“Why don’t you look at it now, prime minister?” asked ITV Yorkshire’s Joe Pike, armed with that image of a four-year-old boy being treated on a hospital floor in Leeds.
After finally glancing at the picture, Boris Johnson then ludicrously pocketed the reporter’s phone as if he were confiscating a child’s irritating toy. “It’s a terrible, terrible photo…but what we are doing is supporting the NHS..,” he finally blurted out. The clip has had six million views and will get many more millions on prime time TV channels.
At last, in this tightly choreographed Tory election campaign (and even the ‘unscripted’ bits of Johnson’s speeches are carefully scripted), here was a real moment. It was a moment that told us a lot about the PM’s irritable side, his unconventional conduct and his failure to empathise properly with a lived experience of the British public.
Authenticity has been in such short supply these past few weeks, but things don’t get more authentic than a child with suspected pneumonia lying on some coats on the floor because his NHS hospital can’t find a bed. And this whole exchange mattered precisely because it bled into the narrative that you can’t trust Johnson – with the truth or with the NHS.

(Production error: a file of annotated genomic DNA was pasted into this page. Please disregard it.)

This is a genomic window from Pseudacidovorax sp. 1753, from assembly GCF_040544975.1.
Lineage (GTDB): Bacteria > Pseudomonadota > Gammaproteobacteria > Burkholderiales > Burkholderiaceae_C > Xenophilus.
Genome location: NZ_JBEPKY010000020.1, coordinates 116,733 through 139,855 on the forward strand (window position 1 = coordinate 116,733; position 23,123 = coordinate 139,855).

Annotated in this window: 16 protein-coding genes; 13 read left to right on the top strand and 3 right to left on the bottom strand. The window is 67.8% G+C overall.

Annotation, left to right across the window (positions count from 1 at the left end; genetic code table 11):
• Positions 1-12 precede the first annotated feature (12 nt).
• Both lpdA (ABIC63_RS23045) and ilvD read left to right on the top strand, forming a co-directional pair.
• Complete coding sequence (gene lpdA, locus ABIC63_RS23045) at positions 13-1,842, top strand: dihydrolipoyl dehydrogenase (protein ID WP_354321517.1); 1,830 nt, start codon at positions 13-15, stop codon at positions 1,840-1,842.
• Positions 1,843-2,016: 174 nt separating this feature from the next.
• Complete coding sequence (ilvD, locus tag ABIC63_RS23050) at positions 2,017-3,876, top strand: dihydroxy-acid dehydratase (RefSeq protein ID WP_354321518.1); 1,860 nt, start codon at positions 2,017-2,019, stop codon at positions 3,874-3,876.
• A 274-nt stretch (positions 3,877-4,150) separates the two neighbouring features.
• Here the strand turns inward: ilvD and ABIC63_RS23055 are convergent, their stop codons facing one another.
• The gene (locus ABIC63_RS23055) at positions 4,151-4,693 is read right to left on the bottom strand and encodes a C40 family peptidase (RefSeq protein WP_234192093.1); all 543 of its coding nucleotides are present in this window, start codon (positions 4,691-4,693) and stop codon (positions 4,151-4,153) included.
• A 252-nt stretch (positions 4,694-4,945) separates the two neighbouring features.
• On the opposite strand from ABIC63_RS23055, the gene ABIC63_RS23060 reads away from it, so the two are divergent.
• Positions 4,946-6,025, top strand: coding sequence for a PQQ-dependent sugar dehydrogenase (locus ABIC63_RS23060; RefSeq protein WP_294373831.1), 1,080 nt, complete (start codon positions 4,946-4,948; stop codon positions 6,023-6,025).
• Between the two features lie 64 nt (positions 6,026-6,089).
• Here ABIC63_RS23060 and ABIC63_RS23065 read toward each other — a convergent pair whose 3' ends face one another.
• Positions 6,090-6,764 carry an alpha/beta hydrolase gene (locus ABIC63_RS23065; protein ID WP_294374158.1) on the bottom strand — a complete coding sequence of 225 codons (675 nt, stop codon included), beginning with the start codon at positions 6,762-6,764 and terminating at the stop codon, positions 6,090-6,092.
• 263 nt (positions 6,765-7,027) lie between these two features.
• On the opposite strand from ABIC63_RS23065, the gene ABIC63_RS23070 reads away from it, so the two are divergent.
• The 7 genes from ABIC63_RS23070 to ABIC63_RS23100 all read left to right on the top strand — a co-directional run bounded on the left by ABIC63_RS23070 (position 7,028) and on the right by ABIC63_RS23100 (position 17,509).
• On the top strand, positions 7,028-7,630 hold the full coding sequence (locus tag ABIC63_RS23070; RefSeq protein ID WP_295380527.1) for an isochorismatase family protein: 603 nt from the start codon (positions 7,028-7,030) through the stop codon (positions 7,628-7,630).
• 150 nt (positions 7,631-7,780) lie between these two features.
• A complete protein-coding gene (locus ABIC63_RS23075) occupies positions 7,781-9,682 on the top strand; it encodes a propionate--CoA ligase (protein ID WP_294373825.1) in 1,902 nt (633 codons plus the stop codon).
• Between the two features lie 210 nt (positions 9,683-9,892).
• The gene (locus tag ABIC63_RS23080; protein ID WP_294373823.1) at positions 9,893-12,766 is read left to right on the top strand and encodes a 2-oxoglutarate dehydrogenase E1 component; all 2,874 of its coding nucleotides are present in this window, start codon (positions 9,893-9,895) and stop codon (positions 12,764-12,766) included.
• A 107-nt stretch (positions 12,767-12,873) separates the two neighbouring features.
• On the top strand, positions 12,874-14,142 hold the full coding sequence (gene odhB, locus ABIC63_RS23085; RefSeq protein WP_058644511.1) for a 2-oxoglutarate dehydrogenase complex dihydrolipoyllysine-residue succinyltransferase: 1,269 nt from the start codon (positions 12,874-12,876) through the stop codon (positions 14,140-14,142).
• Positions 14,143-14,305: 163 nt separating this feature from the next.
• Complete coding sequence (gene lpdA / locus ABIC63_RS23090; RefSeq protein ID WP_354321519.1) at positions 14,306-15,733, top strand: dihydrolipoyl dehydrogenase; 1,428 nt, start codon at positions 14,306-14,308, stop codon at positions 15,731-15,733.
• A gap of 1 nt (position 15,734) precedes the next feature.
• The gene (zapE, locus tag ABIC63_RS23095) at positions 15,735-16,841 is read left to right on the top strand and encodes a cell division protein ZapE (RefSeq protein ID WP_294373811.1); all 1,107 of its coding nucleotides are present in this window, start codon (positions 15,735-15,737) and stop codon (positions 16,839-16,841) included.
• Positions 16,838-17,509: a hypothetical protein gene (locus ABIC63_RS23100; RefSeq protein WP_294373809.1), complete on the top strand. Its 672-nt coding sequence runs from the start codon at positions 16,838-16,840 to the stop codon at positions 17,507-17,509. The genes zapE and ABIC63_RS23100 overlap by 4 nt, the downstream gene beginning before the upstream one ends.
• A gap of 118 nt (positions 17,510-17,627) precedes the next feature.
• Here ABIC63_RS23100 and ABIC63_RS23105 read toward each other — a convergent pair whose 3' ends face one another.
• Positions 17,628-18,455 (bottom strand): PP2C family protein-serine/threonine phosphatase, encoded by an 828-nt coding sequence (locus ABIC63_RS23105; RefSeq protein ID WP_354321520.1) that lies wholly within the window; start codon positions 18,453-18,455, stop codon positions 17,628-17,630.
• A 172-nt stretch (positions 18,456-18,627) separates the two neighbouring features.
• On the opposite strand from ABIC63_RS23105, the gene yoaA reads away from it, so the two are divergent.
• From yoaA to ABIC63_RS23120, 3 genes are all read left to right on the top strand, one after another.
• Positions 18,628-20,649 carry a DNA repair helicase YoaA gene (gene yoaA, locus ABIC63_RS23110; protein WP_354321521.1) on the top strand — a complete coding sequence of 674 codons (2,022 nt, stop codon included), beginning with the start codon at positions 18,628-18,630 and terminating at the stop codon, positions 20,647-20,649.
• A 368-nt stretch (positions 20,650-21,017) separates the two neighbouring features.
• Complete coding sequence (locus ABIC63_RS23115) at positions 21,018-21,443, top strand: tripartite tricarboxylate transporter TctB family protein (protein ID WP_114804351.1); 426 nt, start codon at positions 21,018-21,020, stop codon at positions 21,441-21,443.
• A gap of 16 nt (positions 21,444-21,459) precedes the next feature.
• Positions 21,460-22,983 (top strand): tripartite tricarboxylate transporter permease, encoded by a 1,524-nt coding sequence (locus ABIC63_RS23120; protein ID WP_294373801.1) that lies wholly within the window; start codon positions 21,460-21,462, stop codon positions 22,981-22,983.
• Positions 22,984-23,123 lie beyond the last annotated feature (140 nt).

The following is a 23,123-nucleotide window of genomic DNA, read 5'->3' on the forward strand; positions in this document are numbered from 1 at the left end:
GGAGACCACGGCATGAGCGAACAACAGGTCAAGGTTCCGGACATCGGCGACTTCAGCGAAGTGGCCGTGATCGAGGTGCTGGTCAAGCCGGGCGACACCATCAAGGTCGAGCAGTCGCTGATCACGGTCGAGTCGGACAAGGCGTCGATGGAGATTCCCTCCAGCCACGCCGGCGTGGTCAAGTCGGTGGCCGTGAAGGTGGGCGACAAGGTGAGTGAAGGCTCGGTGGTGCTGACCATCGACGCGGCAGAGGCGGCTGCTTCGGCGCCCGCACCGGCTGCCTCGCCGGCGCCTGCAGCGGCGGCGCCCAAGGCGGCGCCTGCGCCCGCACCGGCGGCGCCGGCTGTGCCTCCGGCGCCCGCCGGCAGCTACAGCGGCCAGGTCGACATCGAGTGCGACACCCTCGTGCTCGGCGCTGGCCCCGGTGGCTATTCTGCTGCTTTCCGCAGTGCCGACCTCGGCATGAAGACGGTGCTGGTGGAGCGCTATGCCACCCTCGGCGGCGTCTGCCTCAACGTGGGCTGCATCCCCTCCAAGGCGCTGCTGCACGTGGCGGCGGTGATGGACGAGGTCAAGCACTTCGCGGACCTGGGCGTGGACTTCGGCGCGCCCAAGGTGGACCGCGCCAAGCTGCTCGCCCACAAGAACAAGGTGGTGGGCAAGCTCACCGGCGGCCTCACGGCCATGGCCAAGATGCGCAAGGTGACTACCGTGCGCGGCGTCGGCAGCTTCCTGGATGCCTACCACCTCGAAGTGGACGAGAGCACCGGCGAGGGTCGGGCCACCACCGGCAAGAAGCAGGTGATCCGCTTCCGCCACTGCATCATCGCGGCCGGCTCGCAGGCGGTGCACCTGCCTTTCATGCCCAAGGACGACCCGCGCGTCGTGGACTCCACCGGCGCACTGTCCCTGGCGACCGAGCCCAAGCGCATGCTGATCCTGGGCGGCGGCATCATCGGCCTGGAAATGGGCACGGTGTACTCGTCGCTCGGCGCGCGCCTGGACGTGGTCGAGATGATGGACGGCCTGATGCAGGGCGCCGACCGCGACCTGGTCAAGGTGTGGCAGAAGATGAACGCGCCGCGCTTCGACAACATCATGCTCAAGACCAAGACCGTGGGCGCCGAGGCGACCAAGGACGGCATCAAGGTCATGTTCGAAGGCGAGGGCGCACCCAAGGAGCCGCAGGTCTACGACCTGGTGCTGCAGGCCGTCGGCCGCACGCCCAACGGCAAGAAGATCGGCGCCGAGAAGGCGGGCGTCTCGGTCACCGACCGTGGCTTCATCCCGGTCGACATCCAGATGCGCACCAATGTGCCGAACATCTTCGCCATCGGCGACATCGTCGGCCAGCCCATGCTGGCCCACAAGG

Many of those who know Johnson best know he rarely pays any attention to anything unless he really feels it’s important. It’s perfectly plausible that he hadn’t even seen the Daily Mirror front page, and that’s why he didn’t want to be ambushed with it.
The irony is that Johnson had already told LBC’s Nick Ferrari hours earlier that “I sympathise very much and I apologise to everybody who has had a bad experience”. But he had also told LBC “we’re a new administration” and “we want to invest massively in the NHS”. Both statements were part of the wider strategy of saying he’s only been PM for 4 months and somehow has nothing to do with the previous 10 years of Tory rule.
Being forced into saying “it’s a terrible photo” is damaging enough. But saying he is “supporting the NHS”, after years of a funding squeeze that failed to keep pace with rising pressures, is politically much more damaging if it lays bare the need for “real change”, as Jeremy Corbyn puts it.
When health secretary Matt Hancock was then ‘scrambled’ (hacks love that word) to Leeds general infirmary, he too let the cat out of the bag. He empathised better than the PM, when put to him this was not a one-off but a systemic problem across lots of A&Es, he replied “demand is rising..[we’ve] got to make sure the funds go up to match that.”
That was an admission that funds have not rising so far to match the pressures facing the NHS. The promise of jam tomorrow isn’t much comfort when you’re hungry today. Leeds general is to get a bigger children’s A&E ward, but many years too late. And when Hancock praised the ‘brilliant’ Leeds staff, that only further exposed that it’s political decisions have left those staff struggling.”
Source: The Waugh Zone, Huffington Post